What Notre-Dame Means to the City of Paris

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Writer and resident Parisienne Elaine Sciolino reflects on what Notre-Dame means to Paris and the people who call the city home.

For so many of us, Paris means two things: happiness and beauty. It is the place where we deposit our dreams. No one I know ever dreams of going to Tokyo or London or Hong Kong. It is Paris that grips us and carries us along and sticks with us after we have left.

We have wandered aimlessly on streets that seduce us with history and culture and visual pleasures. We have discovered great works of art and studied in libraries heavy with leather-bound books. We have fallen in love and had more fun than we ever knew possible. We may even have tried to fit in, donning a cloak of anonymity and a look of ennui at the corner café every morning and pretending—even though we knew we might be deceiving ourselves—that we were a little bit French. 

But Paris is more than the memory of experience, of the perfect summer vacation or college semester abroad. Paris holds us so tight because it has been branded forever in our imagination. We have read about Paris in books, studied paintings of Paris, listened to songs about April in Paris and loving Paris in the springtime and fall. We have seen movies, oh, the movies. We feel as if we know Paris, as if we own Paris, even if we have never visited.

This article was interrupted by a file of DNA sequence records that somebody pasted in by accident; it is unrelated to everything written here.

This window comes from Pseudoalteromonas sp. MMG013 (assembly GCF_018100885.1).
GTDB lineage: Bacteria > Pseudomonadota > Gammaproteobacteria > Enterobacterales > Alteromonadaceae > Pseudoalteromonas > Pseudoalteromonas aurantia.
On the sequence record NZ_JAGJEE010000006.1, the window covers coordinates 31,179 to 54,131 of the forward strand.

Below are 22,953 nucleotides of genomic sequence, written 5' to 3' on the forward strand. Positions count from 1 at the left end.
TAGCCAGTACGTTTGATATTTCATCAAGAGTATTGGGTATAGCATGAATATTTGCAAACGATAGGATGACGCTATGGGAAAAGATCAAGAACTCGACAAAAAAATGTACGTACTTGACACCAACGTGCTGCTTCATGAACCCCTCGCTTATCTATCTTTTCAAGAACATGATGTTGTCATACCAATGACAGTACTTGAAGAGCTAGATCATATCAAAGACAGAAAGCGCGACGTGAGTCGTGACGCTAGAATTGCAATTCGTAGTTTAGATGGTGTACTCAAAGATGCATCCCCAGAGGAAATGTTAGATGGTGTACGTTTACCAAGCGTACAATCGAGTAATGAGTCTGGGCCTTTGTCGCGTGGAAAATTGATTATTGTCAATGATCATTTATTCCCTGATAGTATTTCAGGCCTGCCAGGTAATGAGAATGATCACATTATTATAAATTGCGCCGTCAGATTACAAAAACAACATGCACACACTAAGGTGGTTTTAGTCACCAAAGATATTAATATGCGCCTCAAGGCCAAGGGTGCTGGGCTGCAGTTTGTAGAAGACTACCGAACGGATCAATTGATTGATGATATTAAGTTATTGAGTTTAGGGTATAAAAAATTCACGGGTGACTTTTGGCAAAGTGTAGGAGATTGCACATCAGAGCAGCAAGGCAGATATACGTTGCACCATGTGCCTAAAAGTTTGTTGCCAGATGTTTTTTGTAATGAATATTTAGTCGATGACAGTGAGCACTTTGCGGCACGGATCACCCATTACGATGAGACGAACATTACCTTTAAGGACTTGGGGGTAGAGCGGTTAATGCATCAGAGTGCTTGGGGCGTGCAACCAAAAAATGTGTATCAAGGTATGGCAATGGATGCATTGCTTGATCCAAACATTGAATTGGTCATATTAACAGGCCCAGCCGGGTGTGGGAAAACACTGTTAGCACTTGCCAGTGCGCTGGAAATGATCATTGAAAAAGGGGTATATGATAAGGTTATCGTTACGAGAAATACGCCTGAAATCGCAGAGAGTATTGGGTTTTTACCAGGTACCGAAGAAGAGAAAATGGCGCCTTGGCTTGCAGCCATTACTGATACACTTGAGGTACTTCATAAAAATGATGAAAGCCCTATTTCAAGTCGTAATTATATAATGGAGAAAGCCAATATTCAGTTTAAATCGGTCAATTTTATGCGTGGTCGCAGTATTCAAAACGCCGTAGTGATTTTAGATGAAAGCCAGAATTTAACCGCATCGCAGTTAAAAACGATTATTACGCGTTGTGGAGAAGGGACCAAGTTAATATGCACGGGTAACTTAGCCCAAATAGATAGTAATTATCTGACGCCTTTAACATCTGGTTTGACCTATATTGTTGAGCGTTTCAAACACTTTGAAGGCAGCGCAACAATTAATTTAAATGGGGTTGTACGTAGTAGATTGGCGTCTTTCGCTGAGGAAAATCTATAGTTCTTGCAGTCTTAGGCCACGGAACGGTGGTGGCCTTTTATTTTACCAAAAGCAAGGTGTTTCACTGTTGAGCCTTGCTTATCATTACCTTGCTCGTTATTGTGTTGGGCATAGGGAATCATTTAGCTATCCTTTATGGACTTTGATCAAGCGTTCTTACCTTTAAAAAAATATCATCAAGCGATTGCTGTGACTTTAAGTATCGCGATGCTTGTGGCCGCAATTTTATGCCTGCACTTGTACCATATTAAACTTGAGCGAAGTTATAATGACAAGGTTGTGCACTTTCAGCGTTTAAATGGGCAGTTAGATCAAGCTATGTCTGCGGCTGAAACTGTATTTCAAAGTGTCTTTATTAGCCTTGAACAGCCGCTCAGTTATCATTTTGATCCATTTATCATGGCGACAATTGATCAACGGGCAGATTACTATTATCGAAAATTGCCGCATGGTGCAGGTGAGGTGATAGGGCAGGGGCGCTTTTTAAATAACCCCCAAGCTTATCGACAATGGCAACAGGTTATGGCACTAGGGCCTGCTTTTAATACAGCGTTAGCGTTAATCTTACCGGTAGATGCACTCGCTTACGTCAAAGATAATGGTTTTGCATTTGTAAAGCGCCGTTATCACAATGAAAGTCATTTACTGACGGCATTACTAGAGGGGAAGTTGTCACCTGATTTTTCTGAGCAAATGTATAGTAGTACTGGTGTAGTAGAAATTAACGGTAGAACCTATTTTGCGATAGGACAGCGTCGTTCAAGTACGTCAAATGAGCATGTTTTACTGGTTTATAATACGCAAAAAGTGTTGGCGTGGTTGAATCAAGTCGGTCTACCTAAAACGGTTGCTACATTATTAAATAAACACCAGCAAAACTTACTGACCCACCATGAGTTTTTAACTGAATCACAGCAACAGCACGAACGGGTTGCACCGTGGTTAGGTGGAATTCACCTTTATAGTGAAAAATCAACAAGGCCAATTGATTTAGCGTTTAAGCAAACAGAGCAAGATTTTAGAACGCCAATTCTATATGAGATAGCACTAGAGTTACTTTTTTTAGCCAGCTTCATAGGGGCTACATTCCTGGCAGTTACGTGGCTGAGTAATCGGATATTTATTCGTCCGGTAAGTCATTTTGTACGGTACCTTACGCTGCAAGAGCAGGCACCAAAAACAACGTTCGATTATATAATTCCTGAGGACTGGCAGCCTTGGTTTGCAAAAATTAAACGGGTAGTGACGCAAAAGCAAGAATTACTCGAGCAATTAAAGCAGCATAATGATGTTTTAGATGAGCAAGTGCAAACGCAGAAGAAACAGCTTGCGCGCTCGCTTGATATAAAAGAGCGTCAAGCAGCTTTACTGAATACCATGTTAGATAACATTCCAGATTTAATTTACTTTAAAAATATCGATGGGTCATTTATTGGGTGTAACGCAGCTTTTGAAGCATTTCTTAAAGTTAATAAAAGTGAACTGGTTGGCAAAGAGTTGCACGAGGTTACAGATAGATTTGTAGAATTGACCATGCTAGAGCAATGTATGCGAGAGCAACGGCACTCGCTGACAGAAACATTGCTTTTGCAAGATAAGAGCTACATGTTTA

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When we say the word “Paris,” it’s likely that the first two structures that spring to mind are the Eiffel Tower and Notre Dame. The Eiffel Tower is considered the world’s most identifiable monument, and the most distinctive emblem of what it means to be Parisian. But it is a late arrival, a 19th century edifice made of pig iron and painted over in shades of semi-gloss.

Notre Dame, by contrast, trumps the Eiffel Tower as the most-visited tourist site in Paris. And every year, more people—whether French or foreign, religious or not—make a pilgrimage here than to Saint Peter’s Basilica in Vatican City.